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sinebeep.py

Creating an audio file called...

beep.wav

...that can be played using almost ANY audio player available.

This simple snippet of code generates a 1 second sinewave WAVE file. It IS saved inside the CURRENT drawer so that you can find it... ;o)

This works on:- Classic stock AMIGA A1200, using Python 1.4.0. WinUAE and E-UAE, AmigaOS 3.0.x using Python 1.4.0 to 2.0.1. Windows, to at least 7, using Python 2.0.1 to 3.3.2. Various Linux flavours using Python 2.4.6 to 3.2.2. Apple OSX 10.7.x and above using Python 2.5.6 to 3.4.1.

The file size is 8044 bytes and _IF_ you need to it can be palyed directly without a player on some Linux flavours that have the /dev/dsp device. It is an 8 bit, unsigned integer, mono, 8000Hz sampling speed 8000 byte RAW file with the WAVE header added.

It will still work with PulseAudio and OSS using...

cat /full/path/to/beep.wav > /dev/dsp

...but with a momenatry click due to the 44 header bytes; but hey it is a beep alternative...

Enjoy finding simple solutions to often very difficult problems.

Bazza.

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# sinebeep.py
#
# This creates a file named beep.wav.
#
# (C)2014, B.Walker, G0LCU.
# Issued under the MIT licence.
#
# Works on:-
# The Classic AMIGA A1200, WinUAE and E-UAE from Python 1.4.0 to 2.0.1.
# Windows Vista and 7 from Python 2.0.1 to 3.3.2.
# Linux flavours from Python 2.4.2 to 3.2.2.
# Apple OSX 10.7.5 and above from Python 2.5.6 to 3.4.1.
#
# _Compile_ a 1 second, 1KHz, mono, sinewave burst, ('sinewave.wav'), for general use.
# IMPORTANT!!! This WILL be saved inside the CURRENT drawer/folder/directory so be aware!
def sinebeep():
	header=[ 82, 73, 70, 70, 100, 31, 0, 0, 87, 65, 86, 69, 102, 109, 116, 32, 16, 0, 0, 0, 1, 0, 1, 0, 64, 31, 0, 0, 64, 31, 0, 0, 1, 0, 8, 0, 100, 97, 116, 97, 64, 31, 0, 0 ]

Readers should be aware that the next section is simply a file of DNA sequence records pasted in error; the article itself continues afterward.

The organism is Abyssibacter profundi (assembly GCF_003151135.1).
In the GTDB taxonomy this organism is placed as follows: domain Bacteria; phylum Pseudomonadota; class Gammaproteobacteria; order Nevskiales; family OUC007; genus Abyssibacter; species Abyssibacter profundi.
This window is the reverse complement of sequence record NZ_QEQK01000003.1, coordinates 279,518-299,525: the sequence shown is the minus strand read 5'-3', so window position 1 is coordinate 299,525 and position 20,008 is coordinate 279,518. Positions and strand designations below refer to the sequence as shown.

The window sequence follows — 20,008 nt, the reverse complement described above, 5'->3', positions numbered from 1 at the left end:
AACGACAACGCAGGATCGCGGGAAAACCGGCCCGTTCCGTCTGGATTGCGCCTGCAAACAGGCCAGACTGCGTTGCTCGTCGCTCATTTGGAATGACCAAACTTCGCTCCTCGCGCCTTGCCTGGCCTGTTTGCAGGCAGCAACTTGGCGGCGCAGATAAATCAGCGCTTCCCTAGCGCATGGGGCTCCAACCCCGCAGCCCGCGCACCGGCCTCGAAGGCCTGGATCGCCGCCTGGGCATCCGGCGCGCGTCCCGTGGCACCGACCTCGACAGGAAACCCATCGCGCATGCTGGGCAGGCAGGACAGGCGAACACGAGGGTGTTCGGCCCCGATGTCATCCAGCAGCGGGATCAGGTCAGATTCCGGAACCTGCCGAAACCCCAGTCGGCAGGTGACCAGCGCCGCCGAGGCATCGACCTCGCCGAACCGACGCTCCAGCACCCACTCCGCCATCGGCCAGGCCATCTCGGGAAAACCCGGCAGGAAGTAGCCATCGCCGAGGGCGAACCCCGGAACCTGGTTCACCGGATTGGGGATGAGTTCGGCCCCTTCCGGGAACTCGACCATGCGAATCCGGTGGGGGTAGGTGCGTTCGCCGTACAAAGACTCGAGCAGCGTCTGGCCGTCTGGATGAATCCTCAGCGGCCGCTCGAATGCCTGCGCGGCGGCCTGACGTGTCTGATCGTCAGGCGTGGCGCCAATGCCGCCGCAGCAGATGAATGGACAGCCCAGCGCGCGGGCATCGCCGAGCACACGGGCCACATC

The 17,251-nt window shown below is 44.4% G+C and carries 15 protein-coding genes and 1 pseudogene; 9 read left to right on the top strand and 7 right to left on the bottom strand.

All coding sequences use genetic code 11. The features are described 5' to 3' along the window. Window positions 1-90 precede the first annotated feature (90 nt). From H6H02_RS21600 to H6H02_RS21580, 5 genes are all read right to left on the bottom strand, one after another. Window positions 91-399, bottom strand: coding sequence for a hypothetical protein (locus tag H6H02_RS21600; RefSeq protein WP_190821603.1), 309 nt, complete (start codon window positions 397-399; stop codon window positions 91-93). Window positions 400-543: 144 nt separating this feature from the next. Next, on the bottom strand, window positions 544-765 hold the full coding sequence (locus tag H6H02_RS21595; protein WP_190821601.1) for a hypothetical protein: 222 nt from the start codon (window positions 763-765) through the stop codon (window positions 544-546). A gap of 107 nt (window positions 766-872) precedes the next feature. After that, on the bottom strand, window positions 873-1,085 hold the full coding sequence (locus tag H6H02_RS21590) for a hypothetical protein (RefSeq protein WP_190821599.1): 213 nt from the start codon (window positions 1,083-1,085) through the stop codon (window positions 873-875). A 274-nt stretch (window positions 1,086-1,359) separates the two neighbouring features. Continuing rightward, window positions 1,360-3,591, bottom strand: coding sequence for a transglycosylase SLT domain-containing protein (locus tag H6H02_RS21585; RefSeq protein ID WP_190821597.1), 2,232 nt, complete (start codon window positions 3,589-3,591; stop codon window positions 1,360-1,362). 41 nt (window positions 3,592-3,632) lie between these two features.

waveform=[ 79, 45, 32, 45, 79, 113, 126, 113 ]
	wavefile=open("beep.wav", "w+")
	for hdr in range(0, 44, 1):
		wavefile.write(chr(header[hdr]))
	for sample in range(0, 1000, 1):
		for wf in range(0, 8, 1):
			wavefile.write(chr(waveform[wf]))
	wavefile.close()
# Uncomment the next line to create on on the fly.
# sinebeep()
# Use any standard audio player to hear it...
# For example, the generic 'aplay' for Linux ALSA machines.

An 8 second burst derivative of this is/was needed for a project I am working on.

It is a bizarre _hack_ to work around Python 3.x.x and using this _hack_ it now works from Python 1.4.0 to 3.4.1 on various platforms.

Enjoy...

2 comments

Peter Farrell 7 years ago  # | flag

That works perfectly! But how? What is "chr()"?

I've used a few packages that require some importing before you can create a wavefile. Great work!

Pete

Hello Peter...

That works perfectly! But how? What is "chr()"?

https://docs.python.org/3.3/library/functions.html#chr

The chr() function is common to ALL versions of Python for HEX character values from 0x00 to 0x7F, decimal 0 to 127 inclusive. It COULD be considered eqivalent to bytes inside these two limits. As these two limits are effectively 7 bits in size then creating almost any wave shape is possible withing limits of the HW in use.

Remember this is a hack, so......

......therefore it is easily possible to juggle the header to stay inside 7 bits per byte and create ALMOST any 7 bit waveform, any length, mono or stereo at any standard sampling speed.

It is NOT possible to do 16 bit signed values that satisfies ALL Python versions, BUT, it IS if there are two versions, one to suit pre-version 3.0.0 and the other to suit post-version 3.0.0...

I've used a few packages that require some importing before you can create a wavefile. Great work!

Thank you.